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Don’t let the old adage “April showers bring May flowers” become “April showers bring May mastitis” on your dairy. Dealing with seasonally wet weather can create environmental mastitis challenges if you aren’t using best management practices. Let me share four key focus areas that can help set you up for success during wet weather.

  1. Provide clean, dry bedding. While facility type can have a significant influence on how you protect against wet weather, keeping bedding clean and dry is a best practice, because mastitis pathogens can thrive in wet bedding. I suggest increasing the number of times you add new bedding during rainy seasons in order to keep it dry. If you are concerned about having enough additional bedding materials, consider reducing the amount of material you put on at each opportunity. For example: If you normally put four inches of sand on a bed once a week, consider putting one inch of sand on every other day. This will allow you to maintain the dryness of the bed with the same amount of material.

  1. Test your waste management. Wet weather can really be a litmus test for how good your waste management is. It is important to make sure alleyways are clean so cows are not dragging manure back into stalls. This also will help keep their feet clean and prevent contaminating the udder. Remember, cleaning the back of the stall is a must — someone must rake stalls when cows are away for milking and make sure the alley is clean. Additionally, if your cows are in dry lots, pay close attention to the areas that are undercover — animals may be congregating there and creating a very muddy area as well as increasing the risk of udder injuries due to crowding. Daily pen management is crucial to provide cow comfort and keep dry lots clean.

  1. Watch out for heat stress. Just because the weather is wet doesn’t mean it’s cold, and heat and dampness can be a perfect environment to increase infection risk. Heat-stressed cows have depressed immunity. If the udder is exposed to bacteria due to muddy conditions, a heat-stressed cow may not be able to fight off the infection.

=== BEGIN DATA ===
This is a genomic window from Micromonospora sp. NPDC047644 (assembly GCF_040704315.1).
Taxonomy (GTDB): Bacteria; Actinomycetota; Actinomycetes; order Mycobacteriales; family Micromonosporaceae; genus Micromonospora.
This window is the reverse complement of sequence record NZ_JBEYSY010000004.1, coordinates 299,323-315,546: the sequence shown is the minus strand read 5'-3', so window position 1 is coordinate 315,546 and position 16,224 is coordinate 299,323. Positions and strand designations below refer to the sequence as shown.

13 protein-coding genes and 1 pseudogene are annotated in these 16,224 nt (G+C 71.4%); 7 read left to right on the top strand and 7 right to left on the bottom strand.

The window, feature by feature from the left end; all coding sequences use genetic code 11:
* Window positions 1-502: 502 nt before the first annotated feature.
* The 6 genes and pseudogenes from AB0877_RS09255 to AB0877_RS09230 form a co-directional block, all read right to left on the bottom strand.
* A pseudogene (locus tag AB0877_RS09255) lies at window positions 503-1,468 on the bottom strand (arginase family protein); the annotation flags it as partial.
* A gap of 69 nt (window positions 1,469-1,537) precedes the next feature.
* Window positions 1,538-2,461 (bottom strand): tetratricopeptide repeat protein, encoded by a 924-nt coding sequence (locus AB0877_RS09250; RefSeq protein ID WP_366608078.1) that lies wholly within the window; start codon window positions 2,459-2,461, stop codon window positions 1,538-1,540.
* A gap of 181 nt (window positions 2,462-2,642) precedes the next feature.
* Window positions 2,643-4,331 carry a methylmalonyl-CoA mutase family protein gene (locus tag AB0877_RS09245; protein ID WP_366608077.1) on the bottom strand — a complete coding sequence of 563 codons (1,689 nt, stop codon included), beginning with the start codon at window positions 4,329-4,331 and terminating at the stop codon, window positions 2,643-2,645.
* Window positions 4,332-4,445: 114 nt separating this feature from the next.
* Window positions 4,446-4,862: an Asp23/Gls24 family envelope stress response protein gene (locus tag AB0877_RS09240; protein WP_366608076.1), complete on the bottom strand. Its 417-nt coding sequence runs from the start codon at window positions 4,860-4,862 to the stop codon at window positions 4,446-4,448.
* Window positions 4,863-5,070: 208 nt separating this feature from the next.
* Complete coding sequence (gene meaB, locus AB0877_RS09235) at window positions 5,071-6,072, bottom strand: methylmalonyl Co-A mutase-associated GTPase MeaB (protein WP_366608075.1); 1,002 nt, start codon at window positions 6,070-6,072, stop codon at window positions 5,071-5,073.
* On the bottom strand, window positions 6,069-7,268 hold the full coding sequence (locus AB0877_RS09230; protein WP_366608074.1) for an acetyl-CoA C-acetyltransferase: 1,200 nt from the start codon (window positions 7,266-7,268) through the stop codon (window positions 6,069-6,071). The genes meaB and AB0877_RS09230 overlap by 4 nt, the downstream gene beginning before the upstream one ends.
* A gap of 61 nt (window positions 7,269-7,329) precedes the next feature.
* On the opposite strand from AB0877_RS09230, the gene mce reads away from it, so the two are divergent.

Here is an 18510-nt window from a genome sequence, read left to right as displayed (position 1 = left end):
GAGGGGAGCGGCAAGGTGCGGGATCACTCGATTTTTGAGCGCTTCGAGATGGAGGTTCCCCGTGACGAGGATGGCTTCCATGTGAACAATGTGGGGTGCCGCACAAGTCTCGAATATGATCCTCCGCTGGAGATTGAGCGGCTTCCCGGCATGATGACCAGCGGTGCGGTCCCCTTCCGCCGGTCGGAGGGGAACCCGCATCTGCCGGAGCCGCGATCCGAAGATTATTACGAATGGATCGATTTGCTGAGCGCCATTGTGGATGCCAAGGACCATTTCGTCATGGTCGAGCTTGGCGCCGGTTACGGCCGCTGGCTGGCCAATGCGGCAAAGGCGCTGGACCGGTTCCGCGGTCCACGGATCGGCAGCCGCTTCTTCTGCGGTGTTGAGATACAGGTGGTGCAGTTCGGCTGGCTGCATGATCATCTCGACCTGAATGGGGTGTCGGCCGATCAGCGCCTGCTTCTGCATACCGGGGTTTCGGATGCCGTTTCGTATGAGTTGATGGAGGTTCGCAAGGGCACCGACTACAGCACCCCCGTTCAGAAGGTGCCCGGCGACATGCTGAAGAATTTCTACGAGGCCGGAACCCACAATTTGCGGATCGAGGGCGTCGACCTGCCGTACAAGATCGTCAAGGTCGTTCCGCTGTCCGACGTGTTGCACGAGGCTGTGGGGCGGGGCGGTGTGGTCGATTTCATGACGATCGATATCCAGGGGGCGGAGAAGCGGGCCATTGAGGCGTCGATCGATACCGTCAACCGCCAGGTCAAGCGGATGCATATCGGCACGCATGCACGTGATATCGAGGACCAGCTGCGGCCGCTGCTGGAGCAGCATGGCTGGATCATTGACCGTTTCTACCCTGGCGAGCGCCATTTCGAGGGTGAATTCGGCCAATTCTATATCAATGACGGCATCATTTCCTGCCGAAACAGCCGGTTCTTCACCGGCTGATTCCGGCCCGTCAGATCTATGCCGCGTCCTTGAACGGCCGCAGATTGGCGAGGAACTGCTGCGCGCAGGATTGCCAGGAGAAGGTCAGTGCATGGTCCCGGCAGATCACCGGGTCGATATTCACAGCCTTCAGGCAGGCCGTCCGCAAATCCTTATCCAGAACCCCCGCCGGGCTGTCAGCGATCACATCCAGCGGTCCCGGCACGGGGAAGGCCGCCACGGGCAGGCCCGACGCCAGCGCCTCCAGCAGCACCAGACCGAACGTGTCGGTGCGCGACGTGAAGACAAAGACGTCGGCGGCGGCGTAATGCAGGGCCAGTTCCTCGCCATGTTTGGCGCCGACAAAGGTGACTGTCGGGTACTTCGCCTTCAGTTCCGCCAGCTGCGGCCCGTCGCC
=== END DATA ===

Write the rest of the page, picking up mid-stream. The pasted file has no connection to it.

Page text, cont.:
1. Fine-tune your vaccination protocol. Coliform mastitis vaccinations, such as Enviracor® J-5, can help reduce the effects of environmental mastitis. While you may typically administer the vaccine during the dry period, it is worth revisiting your vaccination protocol with your veterinarian to account for increased pressure from environmental pathogens.

Finally, if you are facing increased infections due to wet weather, remember that Spectramast® LC (ceftiofur hydrochloride) Sterile Suspension is a broad spectrum antibiotic labeled for the treatment of clinical mastitis associated with coagulase-negative staphylococci, Streptococcus dysgalactiae, and Escherichia coli and the treatment of diagnosed subclinical mastitis associated with coagulase-negative staphylococci and Streptococcus dysgalactiae.

Your Zoetis representative and your herd veterinarian can help you learn more about treatments as well as determine a proper wet-weather mitigation plan for your dairy.

IMPORTANT DIAGNOSTIC INFORMATION: SPECTRAMAST LC is intended for use in lactating dairy cattle only with the specified, labeled pathogens. To assure responsible antimicrobial drug use, it is expected that subclinical mastitis will be diagnosed using a positive culture, or other pathogen-specific test, in addition to any other, appropriate veterinary medical evaluation prior to treatment.

IMPORTANT SAFETY INFORMATION: People with known hypersensitivity to penicillin or cephalosporins should avoid exposure to SPECTRAMAST LC. Product requires a 72-hour milk discard period and a 2-day pre-slaughter withdrawal period following the last treatment. Use of this product in a manner other than indicated on the label, or failure to adhere to proper milk discard period, will result in violative residues. See full Prescribing Information, here.

About Zoetis

Zoetis is the leading animal health company, dedicated to supporting its customers and their businesses in advancing care for animals. Building on more than 65 years of experience in animal health, Zoetis discovers, develops, manufactures and commercializes medicines, vaccines, diagnostics, technologies and services, including biodevices, genetic tests and precision livestock farming. Zoetis serves veterinarians, livestock producers and people who raise and care for farm and companion animals with sales of its products in more than 100 countries. In 2020, the company generated annual revenue of $6.7 billion with approximately 11,300 employees. For more information, visit